MONU’s critical agenda is truly based on the belief that it is necessary to criticize and question prevailing urban conditions in order to understand better how cities work, to fuel the debates around them, and ultimately to improve our living conditions within them. But generally speaking, we are most interested in contemporary urban phenomena that we usually try to evaluate in relation to their potential to impact cities in the future, and their relevance to the history of cities, before selecting them as topics. To what extent a topic may be directly related to a specific moment of urban history – for instance the financial crisis of 2008 – can probably best be seen in issue #12 of 2010, on the topic of “Real Urbanism” that investigated how the real estate industry shapes and influences cities on all kind of levels. But it has to be said as well that although this topic did fit very well and was clearly related to the aftermath of this crisis, it already had been bothering me for years, while walking around Rotterdam wondering who is actually responsible for all those uninspiring plans, all those faceless glass facades, and all those dysfunctional public spaces that comprise 98% of all our cities. I became desperately curious to find out more about the impact of the real estate industry on cities. I think that the example of how the topic of #12 came about shows quite well how MONU’s topics are arrived at in general. Nevertheless, every new topic of MONU has its own little history and its emergence could be described with one or another little anecdote. In that way, you could say, that most of the themes are both the product of personal reflections and experiences, and of specific historical events. But the proportion of these two sources of inspiration, if you could call them that are different with every new topic as no clear method is followed here, but only the conviction that a topic must be relevant, if it truly feels relevant. And, in the end, that is a very personal thing.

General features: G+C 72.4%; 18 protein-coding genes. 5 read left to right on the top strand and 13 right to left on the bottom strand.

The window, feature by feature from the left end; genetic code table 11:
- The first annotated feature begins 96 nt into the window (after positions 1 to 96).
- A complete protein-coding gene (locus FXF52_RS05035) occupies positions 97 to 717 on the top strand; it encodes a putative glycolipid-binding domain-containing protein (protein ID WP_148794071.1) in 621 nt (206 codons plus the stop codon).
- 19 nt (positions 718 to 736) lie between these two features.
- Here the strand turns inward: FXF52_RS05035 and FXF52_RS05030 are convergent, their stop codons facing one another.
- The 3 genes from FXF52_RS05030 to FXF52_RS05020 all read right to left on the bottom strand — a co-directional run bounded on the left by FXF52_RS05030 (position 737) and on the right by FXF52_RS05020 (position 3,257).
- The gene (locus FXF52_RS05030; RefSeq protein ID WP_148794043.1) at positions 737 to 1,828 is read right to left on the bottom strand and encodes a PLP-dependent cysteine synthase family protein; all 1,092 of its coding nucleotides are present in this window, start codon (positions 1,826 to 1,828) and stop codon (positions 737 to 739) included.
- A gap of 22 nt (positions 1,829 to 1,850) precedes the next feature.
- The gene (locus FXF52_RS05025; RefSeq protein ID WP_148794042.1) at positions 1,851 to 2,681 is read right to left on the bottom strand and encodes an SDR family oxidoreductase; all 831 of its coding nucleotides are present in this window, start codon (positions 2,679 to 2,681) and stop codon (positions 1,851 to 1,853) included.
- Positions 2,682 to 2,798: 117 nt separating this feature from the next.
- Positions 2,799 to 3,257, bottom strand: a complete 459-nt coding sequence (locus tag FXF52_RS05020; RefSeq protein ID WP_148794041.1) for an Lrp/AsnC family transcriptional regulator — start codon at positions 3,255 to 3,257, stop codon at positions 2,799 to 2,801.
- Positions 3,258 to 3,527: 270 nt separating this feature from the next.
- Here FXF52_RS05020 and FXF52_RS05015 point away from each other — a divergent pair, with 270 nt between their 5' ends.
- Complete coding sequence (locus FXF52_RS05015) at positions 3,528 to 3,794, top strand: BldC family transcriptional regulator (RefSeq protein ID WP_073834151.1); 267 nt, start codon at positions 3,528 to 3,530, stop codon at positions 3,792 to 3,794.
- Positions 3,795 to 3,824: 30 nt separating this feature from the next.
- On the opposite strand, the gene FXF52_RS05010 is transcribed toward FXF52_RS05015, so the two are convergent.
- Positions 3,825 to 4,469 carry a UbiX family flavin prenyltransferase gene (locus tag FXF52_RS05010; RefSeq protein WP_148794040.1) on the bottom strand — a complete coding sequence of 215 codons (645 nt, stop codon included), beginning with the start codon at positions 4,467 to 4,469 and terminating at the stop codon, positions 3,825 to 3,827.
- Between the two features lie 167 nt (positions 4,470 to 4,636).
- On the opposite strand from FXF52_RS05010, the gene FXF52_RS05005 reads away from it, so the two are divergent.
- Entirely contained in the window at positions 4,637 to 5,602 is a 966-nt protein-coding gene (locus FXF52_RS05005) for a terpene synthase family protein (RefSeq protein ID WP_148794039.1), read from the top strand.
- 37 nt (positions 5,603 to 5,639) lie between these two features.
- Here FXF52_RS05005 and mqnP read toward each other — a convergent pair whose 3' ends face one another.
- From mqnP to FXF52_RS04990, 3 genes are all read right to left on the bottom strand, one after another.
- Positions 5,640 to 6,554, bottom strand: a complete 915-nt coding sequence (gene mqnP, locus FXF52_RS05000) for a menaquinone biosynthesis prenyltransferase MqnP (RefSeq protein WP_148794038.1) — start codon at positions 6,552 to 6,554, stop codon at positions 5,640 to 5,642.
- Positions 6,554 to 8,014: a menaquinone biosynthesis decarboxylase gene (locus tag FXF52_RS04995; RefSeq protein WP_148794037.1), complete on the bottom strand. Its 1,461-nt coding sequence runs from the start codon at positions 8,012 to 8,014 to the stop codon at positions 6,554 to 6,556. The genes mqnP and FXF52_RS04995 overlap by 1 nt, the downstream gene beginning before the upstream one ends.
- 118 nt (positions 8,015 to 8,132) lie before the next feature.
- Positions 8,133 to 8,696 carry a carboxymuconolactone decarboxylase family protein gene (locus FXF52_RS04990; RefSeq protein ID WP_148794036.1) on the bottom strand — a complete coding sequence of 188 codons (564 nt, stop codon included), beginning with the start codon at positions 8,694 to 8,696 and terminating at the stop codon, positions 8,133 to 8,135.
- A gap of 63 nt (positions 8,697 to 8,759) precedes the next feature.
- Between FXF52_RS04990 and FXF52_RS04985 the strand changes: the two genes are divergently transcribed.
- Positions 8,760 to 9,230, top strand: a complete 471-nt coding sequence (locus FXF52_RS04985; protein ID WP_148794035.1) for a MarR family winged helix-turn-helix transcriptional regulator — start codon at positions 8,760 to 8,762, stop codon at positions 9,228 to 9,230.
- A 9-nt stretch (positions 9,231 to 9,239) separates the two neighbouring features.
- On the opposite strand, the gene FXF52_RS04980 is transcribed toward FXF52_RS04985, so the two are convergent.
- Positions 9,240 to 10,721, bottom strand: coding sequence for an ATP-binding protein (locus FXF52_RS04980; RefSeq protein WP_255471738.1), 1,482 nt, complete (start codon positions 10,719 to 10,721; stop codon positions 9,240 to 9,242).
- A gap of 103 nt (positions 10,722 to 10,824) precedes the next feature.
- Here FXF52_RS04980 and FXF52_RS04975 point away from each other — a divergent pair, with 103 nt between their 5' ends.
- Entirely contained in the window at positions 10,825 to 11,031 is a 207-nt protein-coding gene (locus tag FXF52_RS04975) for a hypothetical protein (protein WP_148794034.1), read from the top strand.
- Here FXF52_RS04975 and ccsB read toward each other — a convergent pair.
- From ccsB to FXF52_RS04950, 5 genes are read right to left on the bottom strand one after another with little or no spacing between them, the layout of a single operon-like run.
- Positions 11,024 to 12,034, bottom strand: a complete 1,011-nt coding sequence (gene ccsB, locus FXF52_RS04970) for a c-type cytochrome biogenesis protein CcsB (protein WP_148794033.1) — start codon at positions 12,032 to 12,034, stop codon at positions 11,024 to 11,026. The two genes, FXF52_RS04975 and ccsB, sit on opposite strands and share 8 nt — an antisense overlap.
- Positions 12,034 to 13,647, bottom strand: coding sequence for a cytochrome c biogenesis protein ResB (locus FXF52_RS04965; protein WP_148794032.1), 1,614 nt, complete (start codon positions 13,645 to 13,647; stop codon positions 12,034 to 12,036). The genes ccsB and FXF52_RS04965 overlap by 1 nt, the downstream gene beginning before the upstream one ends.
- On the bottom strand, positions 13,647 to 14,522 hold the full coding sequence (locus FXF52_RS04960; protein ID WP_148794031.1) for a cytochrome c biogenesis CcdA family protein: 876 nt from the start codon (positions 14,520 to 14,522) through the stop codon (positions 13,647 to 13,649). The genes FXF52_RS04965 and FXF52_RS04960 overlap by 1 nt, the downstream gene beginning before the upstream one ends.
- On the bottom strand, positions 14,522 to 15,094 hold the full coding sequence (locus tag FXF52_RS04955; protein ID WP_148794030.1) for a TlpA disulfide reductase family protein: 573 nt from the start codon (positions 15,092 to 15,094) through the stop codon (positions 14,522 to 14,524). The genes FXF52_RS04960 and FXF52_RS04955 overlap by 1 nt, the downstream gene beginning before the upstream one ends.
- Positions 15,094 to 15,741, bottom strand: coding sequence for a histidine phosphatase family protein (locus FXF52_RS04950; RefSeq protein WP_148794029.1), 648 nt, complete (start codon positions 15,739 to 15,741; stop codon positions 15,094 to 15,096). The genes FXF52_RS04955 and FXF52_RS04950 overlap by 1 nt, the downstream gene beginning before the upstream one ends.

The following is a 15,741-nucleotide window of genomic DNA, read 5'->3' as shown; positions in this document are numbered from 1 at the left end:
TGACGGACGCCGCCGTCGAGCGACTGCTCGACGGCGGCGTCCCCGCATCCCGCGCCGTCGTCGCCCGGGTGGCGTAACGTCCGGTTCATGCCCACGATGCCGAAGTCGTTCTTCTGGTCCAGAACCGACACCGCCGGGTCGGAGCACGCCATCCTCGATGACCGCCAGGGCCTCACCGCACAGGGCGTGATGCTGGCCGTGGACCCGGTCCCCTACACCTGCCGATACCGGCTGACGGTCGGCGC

MONU is willing to explore the concept of urbanism from every possible angle, including the social, political, ideological and artistic spheres. However, something that is not being discussed is the contribution of MONU to the visual culture of architectural publications. An important element of the unique attraction of MONU is its layout (varying from article to article), typography and provocative covers that have featured Godzilla, Jesus, Marilyn Monroe, Superman, and John Lennon. Was the aesthetic approach for MONU a derivative of the content or was it a choice assumed from the beginning as a main concept for the magazine?